The Shigir Idol exhibited at Sverdlovsk Regional Museum in Yekaterinburg was recently confirmed as one of the oldest pieces of monumental art ever uncovered.
The sculpture is at least 4,000 years older than Stonehenge and double the age of the Egyptian Pyramids, and could only survive due to the unique conditions of the Shigir peat bog located 100 km north of Yekaterinburg, where it was discovered in1894 during gold mining. Since then, the idol has been an object to archeological studies but the unusual character of the sculpture made it difficult to assign a date from its typology, and indeed it remained undated for decades, until in the 1990s, scientists removed a portion and used radiocarbon detectors to date it. It produced an age of about 9,800 years. Any scholars rejected the result as implausible. Hunter-gatherers did not have the ability to make such a huge work or have the complex symbolic imagination to decorate it in the way that the idol has been adorned, skeptics argued.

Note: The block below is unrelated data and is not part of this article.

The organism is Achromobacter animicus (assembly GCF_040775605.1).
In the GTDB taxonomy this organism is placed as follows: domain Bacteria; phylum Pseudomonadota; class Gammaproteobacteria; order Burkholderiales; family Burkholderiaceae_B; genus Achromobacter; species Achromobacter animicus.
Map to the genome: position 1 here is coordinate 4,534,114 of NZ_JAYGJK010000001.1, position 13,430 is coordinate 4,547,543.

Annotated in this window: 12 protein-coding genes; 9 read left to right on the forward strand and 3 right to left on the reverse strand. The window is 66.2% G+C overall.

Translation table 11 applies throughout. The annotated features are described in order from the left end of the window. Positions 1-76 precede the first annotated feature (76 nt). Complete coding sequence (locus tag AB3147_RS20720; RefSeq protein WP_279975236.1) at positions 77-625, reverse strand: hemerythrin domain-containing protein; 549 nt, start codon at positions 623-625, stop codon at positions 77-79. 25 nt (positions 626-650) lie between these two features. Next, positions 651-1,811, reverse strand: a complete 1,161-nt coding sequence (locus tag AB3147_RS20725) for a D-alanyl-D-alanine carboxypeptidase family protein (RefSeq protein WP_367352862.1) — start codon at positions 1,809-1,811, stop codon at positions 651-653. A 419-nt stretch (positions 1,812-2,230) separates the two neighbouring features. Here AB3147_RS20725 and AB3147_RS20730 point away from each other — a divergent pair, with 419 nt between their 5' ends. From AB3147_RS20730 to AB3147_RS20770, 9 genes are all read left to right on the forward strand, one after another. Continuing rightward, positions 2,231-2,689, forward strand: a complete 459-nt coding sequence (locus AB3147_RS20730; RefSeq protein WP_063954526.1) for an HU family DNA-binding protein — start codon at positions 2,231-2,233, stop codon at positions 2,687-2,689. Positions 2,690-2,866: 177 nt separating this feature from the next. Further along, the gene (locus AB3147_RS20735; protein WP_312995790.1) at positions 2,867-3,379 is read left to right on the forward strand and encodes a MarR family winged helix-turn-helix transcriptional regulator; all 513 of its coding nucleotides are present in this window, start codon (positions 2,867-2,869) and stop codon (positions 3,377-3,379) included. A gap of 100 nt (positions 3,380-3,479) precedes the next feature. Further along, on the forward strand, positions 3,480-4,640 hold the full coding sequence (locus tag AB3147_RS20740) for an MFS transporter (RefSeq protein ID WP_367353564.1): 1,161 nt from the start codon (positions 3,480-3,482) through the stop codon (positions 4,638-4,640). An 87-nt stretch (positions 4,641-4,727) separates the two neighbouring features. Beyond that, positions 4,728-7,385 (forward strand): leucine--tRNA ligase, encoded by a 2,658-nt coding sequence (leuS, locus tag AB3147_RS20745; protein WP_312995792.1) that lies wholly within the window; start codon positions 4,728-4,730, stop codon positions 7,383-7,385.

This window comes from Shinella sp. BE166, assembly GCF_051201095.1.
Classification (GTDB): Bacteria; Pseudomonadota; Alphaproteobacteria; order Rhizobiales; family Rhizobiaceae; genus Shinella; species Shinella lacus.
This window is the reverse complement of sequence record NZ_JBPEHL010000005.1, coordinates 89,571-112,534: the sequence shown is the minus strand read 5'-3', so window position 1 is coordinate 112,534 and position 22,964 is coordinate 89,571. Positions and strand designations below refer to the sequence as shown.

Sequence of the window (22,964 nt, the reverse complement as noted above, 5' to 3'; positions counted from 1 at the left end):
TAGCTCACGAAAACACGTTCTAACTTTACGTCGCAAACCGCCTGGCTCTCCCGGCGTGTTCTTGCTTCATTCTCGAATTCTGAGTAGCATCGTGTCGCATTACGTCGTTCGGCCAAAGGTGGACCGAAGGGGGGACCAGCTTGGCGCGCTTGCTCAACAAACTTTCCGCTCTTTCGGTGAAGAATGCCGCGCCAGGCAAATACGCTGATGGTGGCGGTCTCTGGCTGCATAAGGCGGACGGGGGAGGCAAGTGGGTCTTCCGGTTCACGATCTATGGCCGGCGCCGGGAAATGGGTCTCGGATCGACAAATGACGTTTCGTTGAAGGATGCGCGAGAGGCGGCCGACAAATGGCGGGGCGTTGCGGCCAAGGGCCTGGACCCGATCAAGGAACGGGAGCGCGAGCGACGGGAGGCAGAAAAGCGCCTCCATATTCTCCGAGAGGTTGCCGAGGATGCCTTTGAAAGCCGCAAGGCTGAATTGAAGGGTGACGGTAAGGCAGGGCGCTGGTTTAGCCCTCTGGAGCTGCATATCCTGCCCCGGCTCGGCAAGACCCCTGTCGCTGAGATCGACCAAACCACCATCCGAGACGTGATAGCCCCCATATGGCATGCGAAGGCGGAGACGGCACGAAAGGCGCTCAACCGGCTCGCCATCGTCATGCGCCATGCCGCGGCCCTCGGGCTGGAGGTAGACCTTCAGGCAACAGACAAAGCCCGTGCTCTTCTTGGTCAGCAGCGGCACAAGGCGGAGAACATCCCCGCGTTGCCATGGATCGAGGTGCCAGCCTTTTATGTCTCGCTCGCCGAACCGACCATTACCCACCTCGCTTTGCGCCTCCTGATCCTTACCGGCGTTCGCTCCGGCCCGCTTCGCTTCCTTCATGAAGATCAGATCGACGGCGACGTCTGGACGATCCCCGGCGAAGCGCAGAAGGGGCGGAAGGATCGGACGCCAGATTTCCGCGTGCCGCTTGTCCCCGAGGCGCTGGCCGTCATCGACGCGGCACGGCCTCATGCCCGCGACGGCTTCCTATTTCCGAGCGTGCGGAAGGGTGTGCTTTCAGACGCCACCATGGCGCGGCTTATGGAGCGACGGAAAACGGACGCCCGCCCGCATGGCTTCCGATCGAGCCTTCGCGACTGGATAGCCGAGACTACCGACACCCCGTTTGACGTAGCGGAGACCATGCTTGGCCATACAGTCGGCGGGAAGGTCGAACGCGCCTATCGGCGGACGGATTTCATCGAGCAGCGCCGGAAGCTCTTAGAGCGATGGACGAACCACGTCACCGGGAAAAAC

The latest international study on the idol, published by the Cambridge university, not only confirmed the initial assumption but it estimated the age even with 11,500 years. More sophisticated dating technics were used, so there is almost no doubt. The results attracted not only great attention in archeologists circles, the Guardian dedicated an article with a headline “Carved idol from the Urals shatters expert views on birth of ritual art”, in which the archaeologist Professor Thomas Terberger is quoted with his statement: “Our analysis indicates that the Shigir Idol is around 11,500 years old. At that time, Europe and Asia were still emerging from the ice age. There were no farmers then. The only humans in this part of the world at this time were hunter-gatherers. Yet they created the Shigir Idol. The discovery of its antiquity therefore changes, dramatically, – our views about the birth of ritual art.”
Studies cast new light on hunter-gatherers at the end of the ice age. In this regard, the Shigir Idol and its significance is in new spotlight.
Studies cast new light on hunter-gatherers at the end of the ice age. We can be excited about new theories and views about the human history. In this regard, the significance of Shigir Idol is to be reevaluated.